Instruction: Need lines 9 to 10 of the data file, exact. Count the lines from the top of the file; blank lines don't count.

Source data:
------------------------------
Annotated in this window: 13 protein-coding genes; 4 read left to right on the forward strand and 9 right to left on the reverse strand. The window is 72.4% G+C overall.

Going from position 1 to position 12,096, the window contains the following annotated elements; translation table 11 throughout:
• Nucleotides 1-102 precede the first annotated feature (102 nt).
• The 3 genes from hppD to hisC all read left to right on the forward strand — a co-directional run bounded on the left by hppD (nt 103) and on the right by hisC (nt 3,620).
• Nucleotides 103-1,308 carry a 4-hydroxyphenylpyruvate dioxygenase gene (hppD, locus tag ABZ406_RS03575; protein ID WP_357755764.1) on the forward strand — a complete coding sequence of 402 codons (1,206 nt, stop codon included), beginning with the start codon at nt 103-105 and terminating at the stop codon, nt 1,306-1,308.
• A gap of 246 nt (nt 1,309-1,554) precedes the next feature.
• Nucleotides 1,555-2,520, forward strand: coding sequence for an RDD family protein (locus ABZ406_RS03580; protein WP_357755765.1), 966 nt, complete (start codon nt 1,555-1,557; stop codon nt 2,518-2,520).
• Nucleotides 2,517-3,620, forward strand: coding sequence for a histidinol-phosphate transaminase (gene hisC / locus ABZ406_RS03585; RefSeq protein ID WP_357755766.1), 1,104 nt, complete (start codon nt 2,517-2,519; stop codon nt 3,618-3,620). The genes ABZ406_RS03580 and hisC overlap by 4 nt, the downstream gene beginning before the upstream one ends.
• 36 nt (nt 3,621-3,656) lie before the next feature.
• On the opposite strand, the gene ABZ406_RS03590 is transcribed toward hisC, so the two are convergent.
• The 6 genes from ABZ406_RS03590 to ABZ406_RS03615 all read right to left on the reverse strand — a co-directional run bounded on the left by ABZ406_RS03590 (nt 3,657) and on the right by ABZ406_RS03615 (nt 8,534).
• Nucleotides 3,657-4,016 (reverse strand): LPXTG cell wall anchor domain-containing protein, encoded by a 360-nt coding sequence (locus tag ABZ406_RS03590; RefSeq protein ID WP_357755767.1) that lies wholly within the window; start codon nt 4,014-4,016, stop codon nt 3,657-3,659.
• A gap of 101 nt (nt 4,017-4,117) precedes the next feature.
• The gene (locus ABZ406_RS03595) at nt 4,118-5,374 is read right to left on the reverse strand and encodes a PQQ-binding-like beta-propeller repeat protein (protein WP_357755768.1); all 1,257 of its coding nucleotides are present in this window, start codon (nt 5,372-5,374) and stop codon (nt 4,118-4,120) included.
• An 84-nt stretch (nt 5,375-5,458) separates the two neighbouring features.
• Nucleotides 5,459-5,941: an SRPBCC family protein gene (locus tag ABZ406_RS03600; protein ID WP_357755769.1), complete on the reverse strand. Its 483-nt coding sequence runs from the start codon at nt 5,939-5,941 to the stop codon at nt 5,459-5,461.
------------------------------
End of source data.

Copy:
• 36 nt (nt 3,621-3,656) lie before the next feature.
• On the opposite strand, the gene ABZ406_RS03590 is transcribed toward hisC, so the two are convergent.